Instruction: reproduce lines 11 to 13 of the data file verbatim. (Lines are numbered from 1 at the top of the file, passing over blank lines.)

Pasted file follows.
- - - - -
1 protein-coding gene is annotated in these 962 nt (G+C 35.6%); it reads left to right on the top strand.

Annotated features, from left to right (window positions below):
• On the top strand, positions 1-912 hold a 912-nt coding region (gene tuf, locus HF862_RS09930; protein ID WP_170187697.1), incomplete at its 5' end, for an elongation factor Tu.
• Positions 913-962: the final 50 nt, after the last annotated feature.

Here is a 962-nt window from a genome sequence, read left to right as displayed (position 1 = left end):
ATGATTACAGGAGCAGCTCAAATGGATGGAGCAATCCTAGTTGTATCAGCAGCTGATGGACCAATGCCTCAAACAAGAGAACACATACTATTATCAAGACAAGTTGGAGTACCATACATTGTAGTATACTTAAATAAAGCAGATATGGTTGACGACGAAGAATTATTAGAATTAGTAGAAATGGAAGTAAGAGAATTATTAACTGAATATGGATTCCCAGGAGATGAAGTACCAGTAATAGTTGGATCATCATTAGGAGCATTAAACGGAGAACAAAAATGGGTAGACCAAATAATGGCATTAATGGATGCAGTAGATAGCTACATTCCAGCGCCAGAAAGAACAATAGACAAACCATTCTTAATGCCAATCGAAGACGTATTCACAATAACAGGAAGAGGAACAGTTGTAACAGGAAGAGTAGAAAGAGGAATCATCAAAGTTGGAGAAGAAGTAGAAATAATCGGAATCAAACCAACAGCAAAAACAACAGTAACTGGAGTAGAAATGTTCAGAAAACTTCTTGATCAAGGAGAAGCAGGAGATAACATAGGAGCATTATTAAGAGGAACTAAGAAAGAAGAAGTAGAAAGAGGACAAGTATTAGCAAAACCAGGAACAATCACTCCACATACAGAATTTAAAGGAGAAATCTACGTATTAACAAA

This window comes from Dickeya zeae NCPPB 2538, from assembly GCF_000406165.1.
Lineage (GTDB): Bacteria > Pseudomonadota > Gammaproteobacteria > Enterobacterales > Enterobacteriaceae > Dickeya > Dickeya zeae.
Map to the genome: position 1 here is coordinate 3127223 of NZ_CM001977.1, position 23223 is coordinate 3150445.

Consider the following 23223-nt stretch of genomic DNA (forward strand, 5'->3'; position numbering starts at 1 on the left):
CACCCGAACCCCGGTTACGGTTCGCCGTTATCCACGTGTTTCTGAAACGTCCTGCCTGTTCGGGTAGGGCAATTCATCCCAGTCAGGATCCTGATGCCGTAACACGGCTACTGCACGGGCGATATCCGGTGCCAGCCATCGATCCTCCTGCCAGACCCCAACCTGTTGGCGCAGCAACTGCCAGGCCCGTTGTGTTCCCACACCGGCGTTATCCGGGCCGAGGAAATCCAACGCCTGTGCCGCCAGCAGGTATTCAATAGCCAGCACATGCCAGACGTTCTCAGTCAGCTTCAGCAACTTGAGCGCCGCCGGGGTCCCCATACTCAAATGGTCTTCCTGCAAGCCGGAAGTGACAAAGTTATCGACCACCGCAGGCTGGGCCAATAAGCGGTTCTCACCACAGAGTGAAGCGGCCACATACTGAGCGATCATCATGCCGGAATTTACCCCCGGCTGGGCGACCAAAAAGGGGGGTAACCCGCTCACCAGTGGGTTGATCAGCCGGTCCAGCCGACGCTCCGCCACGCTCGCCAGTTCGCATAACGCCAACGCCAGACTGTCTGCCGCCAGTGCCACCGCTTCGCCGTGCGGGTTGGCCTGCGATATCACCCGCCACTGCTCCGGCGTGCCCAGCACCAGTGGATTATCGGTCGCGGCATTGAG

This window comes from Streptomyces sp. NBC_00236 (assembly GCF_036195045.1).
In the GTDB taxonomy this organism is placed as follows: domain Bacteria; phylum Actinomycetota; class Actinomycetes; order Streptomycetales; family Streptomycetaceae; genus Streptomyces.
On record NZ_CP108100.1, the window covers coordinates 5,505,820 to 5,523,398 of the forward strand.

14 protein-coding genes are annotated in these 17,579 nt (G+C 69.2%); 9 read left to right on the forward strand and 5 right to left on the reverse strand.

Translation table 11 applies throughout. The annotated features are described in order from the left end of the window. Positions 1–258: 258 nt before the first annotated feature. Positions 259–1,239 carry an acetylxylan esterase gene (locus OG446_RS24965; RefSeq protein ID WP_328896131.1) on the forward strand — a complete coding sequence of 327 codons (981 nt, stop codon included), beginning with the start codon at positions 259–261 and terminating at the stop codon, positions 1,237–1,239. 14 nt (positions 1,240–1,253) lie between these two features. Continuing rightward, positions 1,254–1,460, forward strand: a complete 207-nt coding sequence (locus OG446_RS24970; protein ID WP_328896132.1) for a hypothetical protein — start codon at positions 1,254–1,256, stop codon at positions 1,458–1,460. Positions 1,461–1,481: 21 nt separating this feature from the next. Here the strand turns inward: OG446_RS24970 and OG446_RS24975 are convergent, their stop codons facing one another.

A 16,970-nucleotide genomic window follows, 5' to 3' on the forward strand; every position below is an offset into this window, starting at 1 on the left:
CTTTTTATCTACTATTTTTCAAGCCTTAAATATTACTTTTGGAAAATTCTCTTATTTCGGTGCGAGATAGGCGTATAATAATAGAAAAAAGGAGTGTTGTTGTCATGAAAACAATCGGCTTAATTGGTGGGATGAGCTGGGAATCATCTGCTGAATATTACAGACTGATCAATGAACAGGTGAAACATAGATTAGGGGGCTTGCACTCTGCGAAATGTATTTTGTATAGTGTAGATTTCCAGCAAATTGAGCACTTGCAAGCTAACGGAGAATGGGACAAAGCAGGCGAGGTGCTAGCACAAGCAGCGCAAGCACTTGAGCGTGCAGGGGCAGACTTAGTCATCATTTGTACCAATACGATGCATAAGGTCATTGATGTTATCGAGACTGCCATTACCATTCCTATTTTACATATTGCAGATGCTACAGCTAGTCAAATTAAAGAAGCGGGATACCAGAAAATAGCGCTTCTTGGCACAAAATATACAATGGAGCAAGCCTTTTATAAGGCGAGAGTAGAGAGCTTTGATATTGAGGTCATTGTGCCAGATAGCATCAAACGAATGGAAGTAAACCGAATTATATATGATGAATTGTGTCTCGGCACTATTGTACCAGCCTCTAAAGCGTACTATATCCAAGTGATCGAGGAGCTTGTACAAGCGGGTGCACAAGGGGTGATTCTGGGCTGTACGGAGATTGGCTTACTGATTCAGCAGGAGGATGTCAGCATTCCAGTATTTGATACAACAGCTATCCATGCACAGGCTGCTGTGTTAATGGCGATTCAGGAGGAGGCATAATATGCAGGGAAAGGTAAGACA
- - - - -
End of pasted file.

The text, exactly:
CACCCGAACCCCGGTTACGGTTCGCCGTTATCCACGTGTTTCTGAAACGTCCTGCCTGTTCGGGTAGGGCAATTCATCCCAGTCAGGATCCTGATGCCGTAACACGGCTACTGCACGGGCGATATCCGGTGCCAGCCATCGATCCTCCTGCCAGACCCCAACCTGTTGGCGCAGCAACTGCCAGGCCCGTTGTGTTCCCACACCGGCGTTATCCGGGCCGAGGAAATCCAACGCCTGTGCCGCCAGCAGGTATTCAATAGCCAGCACATGCCAGACGTTCTCAGTCAGCTTCAGCAACTTGAGCGCCGCCGGGGTCCCCATACTCAAATGGTCTTCCTGCAAGCCGGAAGTGACAAAGTTATCGACCACCGCAGGCTGGGCCAATAAGCGGTTCTCACCACAGAGTGAAGCGGCCACATACTGAGCGATCATCATGCCGGAATTTACCCCCGGCTGGGCGACCAAAAAGGGGGGTAACCCGCTCACCAGTGGGTTGATCAGCCGGTCCAGCCGACGCTCCGCCACGCTCGCCAGTTCGCATAACGCCAACGCCAGACTGTCTGCCGCCAGTGCCACCGCTTCGCCGTGCGGGTTGGCCTGCGATATCACCCGCCACTGCTCCGGCGTGCCCAGCACCAGTGGATTATCGGTCGCGGCATTGAG

This window comes from Streptomyces sp. NBC_00236 (assembly GCF_036195045.1).
In the GTDB taxonomy this organism is placed as follows: domain Bacteria; phylum Actinomycetota; class Actinomycetes; order Streptomycetales; family Streptomycetaceae; genus Streptomyces.